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The field is chemistry. We had a postdoc in our group who made three members of a series of compounds. He collected data, analyzed it, and wrote a paper (several other members of the group were included as co-authors for their contributions to various analyses).

The postdoc then left the group to take up a junior faculty position in another university.

Subsequently other members of the group (including co-authors of the original paper) synthesized further members of the original series, collected data, analyzed it and are in the process of writing another paper.

The topic of discussion is whether the original postdoc should be included as a co-author?

On the one hand, he did not make the samples, analyze them, or directly contribute to the second paper. All of the work happened after he had left the group. But on the other hand, the second paper is very much a follow-up to the original work, and would probably not have been possible without the work he put in on the project.

Should he be recognized in some way (co-authorship? acknowledgement?) or not?

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    Did he provide techniques to make the new set of compounds? Develop analytical methods for these general compounds? Were there no conversations/discussions/arguments about the next path to follow? All traces of his contributions vanished when he did? No intellectual contributions to the project in any way? How long has it been since he left? Maybe he should be, and maybe not. – Jon Custer Jun 19 '15 at 21:06
  • The techniques used for synthesis are very basic and have been known for decades. The same could be said for the analysis techniques. As far as intellectual contribution to the overall project - yes definitely. He helped write the original funding application and subsequently identified the system in question as being of interest. It is nearly two years since he left the group, but as with any very long-term postdoc, his legacy still lives on in the group! – Bob Jun 19 '15 at 21:10
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    The questions were more to stimulate your thinking rather than me needing an answer. These sorts of situations are quite common and can easily be overthought and worried about. When I left my post-doc, certain things were in the process of being finished up, and much of the rest I was happy to leave behind since I had plenty of new work to do. If he left, folks thought 'Hey, this is the next thing to do' and went out and did it, than no, he should not be a co-author. If he contributed a reasonable amount to the work, than he should be. – Jon Custer Jun 19 '15 at 21:15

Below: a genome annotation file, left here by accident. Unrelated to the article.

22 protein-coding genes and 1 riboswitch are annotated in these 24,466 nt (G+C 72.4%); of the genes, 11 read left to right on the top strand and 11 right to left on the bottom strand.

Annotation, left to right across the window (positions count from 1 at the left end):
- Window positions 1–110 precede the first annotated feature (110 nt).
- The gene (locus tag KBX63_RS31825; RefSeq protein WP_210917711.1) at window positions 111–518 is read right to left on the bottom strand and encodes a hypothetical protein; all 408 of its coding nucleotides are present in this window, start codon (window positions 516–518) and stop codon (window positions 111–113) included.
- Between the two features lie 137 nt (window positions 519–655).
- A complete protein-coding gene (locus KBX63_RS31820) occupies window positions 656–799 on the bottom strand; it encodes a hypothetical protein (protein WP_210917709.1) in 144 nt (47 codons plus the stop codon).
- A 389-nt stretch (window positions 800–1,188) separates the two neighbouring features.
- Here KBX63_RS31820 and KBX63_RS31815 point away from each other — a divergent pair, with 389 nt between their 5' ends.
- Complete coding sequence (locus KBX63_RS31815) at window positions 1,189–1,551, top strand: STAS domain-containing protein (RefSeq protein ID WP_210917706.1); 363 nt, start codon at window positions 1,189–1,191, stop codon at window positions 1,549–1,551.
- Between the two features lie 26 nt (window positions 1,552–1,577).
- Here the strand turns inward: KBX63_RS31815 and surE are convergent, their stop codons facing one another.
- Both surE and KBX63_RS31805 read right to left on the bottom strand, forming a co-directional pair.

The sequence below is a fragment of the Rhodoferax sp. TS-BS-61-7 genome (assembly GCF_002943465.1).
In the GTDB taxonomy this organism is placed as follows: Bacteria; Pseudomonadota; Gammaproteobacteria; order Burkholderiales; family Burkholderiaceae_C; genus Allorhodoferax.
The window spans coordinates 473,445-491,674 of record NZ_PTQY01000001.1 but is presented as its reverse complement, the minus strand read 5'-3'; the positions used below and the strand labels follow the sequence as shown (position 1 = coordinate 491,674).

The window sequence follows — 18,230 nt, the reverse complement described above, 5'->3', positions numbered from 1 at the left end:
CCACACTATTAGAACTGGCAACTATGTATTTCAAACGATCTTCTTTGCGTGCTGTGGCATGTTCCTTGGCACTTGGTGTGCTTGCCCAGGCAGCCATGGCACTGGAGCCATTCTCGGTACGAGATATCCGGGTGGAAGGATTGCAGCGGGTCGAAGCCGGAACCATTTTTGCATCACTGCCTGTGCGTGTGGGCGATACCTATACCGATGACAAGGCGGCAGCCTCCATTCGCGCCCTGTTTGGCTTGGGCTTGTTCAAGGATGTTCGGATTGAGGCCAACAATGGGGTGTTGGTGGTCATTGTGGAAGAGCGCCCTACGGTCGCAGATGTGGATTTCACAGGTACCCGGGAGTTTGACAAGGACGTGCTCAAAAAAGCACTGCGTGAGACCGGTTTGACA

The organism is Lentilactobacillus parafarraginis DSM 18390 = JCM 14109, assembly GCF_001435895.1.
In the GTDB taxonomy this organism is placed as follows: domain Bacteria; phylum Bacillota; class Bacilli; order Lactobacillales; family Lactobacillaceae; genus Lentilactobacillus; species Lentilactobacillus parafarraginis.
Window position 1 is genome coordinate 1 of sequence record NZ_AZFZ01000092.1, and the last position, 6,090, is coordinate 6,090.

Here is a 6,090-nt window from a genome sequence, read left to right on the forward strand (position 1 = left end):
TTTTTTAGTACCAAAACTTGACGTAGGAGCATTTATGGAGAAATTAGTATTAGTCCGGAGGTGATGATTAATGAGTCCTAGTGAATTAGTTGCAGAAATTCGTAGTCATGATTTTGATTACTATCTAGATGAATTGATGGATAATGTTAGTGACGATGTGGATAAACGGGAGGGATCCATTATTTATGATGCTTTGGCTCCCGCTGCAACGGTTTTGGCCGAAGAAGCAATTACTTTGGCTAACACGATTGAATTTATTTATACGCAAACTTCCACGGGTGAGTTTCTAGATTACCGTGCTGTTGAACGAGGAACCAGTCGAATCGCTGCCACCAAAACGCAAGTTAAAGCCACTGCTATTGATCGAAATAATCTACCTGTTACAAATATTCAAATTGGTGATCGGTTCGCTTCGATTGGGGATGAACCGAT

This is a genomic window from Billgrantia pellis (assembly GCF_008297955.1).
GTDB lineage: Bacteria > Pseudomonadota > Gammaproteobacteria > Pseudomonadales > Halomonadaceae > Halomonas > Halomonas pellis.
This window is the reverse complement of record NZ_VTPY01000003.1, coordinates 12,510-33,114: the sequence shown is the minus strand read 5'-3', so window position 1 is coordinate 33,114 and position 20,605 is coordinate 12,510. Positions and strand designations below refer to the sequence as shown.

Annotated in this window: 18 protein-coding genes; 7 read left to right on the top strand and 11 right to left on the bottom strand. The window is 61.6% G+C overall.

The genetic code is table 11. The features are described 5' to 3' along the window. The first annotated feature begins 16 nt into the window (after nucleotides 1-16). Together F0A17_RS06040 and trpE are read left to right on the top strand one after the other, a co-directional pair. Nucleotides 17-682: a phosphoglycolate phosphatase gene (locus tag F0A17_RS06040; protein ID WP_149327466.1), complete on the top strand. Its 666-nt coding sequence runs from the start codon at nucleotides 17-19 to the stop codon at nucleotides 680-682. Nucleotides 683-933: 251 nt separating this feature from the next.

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    Honestly, this sounds exactly like a case for simply citing the original paper the postdoc co-authored. – S. Kolassa - Reinstate Monica Jun 19 '15 at 21:23
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    @StephanKolassa and a case for acknowledgements. – henning -- reinstate Monica Jun 19 '15 at 22:35
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There are three distinct levels of credit that the former postdoc might be given, depending on their level of contribution to each particular new publication. In order of increasing significance, these are:

  1. Citation. The postdoc has done significant prior work for these papers, and so clearly this prior work must be cited.
  2. Acknowledgement. If the postdoc contributed materially to the new paper, but not enough to merit authorship, then acknowledgement is the typical compromise "middle ground."
  3. Authorship (though not in one of the "privileged positions" such as first author or last author, if they are held significant in the particular subfield).

The boundary between citation and acknowledgement is usually pretty straightforward: did the individual make any contribution that significantly aided the new work beyond providing nice, clear explanations of the content of their publications? If not, then merely citing should be sufficient.

The boundary between acknowledgement and authorship is extremely field dependent, and moreover often affected strongly by the subfield. With ethical and trusted colleagues, the best way to navigate this question is often simply to have an open discussion together about where and how to draw this boundary.

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